Maximilian Ammann

Supervisor: Shuo Liu

* Separating a speech mixture into multiple speech segments that belong to different speakers
* Challenge lies in separating a mixture which consists of sources of the same domain and from
unknown speakers

In order to train an RNN which produces similar embeddings for the same speaker we minimize:

Pulls embeddings of the same class closer together

$
J(Y, V) = || VV^{\mkern-1.5mu\mathsf{T}} - YY^{\mkern-1.5mu\mathsf{T}} ||^2_F =
\texfragment[index=0]{
\sum_{\substack{i=0,j=0 \\ y_i = y_j}} \left(
\texapply[class=math-highlight, index=1]{| v_i - v_j |^2 - 1}
\right) + \sum_{i=0,j=0} (
\texapply[class=math-highlight-alt, index=2]{v_i^{\mkern-1.5mu\mathsf{T}} v_j}
)\texapply[class=math-highlight-alt, index=2]{^2}
}
$

Pushes embeddings of the different classes apart

* $VV^{\mkern-1.5mu\mathsf{T}} \in \mathbb{R}^{p \times p}$ is the estimated affinity matrix
* $YY^{\mkern-1.5mu\mathsf{T}} \in \mathbb{R}^{p \times p}$ is the ideal affinity matrix

As the matrix $VV^{\mkern-1.5mu\mathsf{T}}$ consumes a lot of resources the above equation is
simplified as a low rank form:

$J(Y, V) = || V^{\mkern-1.5mu\mathsf{T}} V ||^2_F - 2 || V^{\mkern-1.5mu\mathsf{T}} Y||^2_F + ||
Y^{\mkern-1.5mu\mathsf{T}} Y||^2_F$

$k$-Means is used to cluster the learnt embedding vectors.

The loss function of $k$-means adapted to our task is

$\gamma=\sum_{i=0}^{p} \sum_{j=0}^{k} b_{ij} ||v_i - c_j||^2 = ||V-BM||_F^2$

where:

- $B \in \mathbb{R}^{p \times k}$ with $b_{ij}=\begin{cases} 1 & \text{if $v_i$ is estimated to belong to speaker $j$} \\\\ 0 & \text{otherwise} \end{cases}$,
- $v_i \in V$,
- $c_j$ is the center of the cluster for speaker $j$ and
- $M=(Y^{\mkern-1.5mu\mathsf{T}} Y)^{-1}Y^{\mkern-1.5mu\mathsf{T}} V$.

The training objective $J(Y, V)$ and the $k$-means objective $\gamma$ are small, then
$VV^{\mkern-1.5mu\mathsf{T}} \approx YY^{\mkern-1.5mu\mathsf{T}}$ which leads to $B \approx Y$

The matrix $B \in \mathbb{R}^{p \times k}$ from the clustering step can be interpreted as binary mask:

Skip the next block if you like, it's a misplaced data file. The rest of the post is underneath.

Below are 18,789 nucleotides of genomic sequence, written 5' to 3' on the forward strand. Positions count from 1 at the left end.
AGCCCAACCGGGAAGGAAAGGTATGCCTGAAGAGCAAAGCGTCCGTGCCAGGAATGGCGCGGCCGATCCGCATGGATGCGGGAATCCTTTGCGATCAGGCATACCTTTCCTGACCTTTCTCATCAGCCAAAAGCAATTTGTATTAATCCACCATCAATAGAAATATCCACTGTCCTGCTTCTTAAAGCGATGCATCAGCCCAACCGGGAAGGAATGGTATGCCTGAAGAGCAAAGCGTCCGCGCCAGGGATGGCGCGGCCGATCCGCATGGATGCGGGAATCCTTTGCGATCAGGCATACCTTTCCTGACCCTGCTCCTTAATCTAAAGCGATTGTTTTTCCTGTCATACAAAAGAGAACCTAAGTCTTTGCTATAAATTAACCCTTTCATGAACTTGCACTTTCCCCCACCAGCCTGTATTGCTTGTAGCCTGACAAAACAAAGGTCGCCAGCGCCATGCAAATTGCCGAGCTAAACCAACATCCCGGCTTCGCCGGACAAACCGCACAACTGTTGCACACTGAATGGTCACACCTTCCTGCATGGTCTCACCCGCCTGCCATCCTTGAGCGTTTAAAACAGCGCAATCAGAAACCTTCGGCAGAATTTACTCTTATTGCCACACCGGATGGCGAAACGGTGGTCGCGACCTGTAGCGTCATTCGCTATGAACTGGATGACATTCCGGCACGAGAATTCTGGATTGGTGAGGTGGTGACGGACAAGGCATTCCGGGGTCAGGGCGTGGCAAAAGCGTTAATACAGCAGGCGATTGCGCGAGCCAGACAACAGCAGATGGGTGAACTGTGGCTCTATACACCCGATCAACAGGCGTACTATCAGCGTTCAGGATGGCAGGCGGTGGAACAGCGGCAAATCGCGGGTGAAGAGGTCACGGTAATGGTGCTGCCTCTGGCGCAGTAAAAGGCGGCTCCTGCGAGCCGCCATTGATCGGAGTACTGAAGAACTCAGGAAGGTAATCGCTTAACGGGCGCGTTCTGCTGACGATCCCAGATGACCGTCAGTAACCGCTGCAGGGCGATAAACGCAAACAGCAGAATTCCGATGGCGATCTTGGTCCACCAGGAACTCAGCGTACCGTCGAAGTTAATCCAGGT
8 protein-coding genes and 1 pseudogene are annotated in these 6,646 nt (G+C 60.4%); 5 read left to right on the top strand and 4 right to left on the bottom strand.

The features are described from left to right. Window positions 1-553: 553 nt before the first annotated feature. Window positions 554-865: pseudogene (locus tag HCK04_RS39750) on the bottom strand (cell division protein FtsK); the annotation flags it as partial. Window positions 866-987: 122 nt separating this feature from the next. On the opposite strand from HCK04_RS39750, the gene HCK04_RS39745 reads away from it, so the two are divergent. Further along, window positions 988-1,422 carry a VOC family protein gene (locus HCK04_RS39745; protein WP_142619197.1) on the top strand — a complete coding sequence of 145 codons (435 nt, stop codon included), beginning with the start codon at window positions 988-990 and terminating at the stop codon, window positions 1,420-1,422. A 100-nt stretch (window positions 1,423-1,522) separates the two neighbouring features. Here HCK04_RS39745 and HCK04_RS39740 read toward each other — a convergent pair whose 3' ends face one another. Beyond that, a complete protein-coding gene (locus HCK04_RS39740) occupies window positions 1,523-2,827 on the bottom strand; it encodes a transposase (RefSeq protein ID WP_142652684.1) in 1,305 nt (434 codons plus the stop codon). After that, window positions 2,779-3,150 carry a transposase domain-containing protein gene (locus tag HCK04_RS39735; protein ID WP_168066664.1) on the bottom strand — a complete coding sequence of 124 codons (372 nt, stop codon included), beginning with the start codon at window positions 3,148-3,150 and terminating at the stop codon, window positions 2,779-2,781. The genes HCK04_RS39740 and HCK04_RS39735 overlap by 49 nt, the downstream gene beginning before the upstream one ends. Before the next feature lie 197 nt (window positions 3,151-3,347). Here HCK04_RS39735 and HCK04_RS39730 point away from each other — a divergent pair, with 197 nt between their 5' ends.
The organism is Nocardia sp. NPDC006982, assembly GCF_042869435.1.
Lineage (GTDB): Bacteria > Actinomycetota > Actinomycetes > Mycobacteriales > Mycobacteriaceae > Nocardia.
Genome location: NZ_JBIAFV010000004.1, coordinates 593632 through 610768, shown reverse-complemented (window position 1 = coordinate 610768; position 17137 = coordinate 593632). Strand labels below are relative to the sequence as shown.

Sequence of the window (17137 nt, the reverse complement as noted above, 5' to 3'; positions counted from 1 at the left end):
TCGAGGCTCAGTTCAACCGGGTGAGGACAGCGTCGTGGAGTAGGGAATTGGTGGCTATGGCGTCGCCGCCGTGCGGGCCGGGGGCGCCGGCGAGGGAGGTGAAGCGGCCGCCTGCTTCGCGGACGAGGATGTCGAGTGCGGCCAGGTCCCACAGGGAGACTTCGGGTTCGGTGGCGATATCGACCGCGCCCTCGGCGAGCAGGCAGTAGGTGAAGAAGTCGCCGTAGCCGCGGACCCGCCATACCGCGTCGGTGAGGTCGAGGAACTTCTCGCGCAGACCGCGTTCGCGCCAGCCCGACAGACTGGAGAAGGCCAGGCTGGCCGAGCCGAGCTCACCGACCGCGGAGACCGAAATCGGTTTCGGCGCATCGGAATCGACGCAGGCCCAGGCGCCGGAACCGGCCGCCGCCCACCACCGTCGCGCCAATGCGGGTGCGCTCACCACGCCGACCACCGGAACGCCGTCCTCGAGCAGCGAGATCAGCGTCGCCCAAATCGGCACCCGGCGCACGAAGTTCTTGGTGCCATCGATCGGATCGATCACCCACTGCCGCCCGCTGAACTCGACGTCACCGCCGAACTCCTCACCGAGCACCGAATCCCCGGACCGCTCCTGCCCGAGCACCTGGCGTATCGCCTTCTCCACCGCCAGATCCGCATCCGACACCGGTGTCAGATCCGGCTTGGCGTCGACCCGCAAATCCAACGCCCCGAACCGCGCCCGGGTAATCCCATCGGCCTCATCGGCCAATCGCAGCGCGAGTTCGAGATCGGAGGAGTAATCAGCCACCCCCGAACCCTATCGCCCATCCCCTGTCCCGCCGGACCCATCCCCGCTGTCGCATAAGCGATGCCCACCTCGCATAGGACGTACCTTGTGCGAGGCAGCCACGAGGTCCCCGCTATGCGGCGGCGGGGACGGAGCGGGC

$\mathrm{IBM}_j(t, f)=b_{t(\frac{M}{2}+1)+f,j}$

The spectrum of an individual speaker can be obtained by multiplying the spectrum of the mixture
with the $\mathrm{IBM}$:
$\tilde{S}_j(t,f)=\mathrm{IBM}_j(t,f) \cdot S(t,f)$

With the phase information of the original signal we reconstruct the speech signal $x_j(n)$ using
the inverse STFT and the the overlap-add approach.

**Data**
Three data sets are used to test the DC algorithm, each containing 30h training and 5h
evaluation data:
* TIMIT [54] (Texas Instruments + MIT) and WSJ0 [55] (Wall Street Journal), which contain
professional
audio
recordings
* TEDLIUM [56], which contains recordings of TED talks with varying quality.

**Metrics:**
* ISR (Image to Spatial Distortion Ratio)
* SIR (Source to Interference Ratio)
* SAR (Source to Artifact Radio)
* SDR (Source to Distortion Ratio) which combines the above three

**⇒ Speaker count detection using Order Selection**

Main approaches:
* Determine the distance between the two centers
* Calculate Within Cluster Error (WCE)

* Trained a RNN to produce similar embeddings for TF-bins which belong to the same speaker
* Separation performance suffers from noise in data sets but is speaker independent
* Order Selection is exploited to detect the existence of overlapping speech
* The process of clustering the learned embeddings via k-means is visualized

The goal of k-means is to cluster the vector set $\mathcal{X} \subset \mathbb{R}^d$ of $n$ vectors given
an integer $k$ which denotes the amount of expected partitions. The result of this operation is a set
$\mathcal{C} \subset \mathbb{R}^d$ of $k$ centers. Like neural networks this algorithm also includes a
loss function which is the target for optimization:
$\gamma=\sum_{x \in \mathcal{X}} \min_{c \in \mathcal{C}} ||x-c||^2$
The objective is to minimize for each $x \in X$ the distance to its nearest center.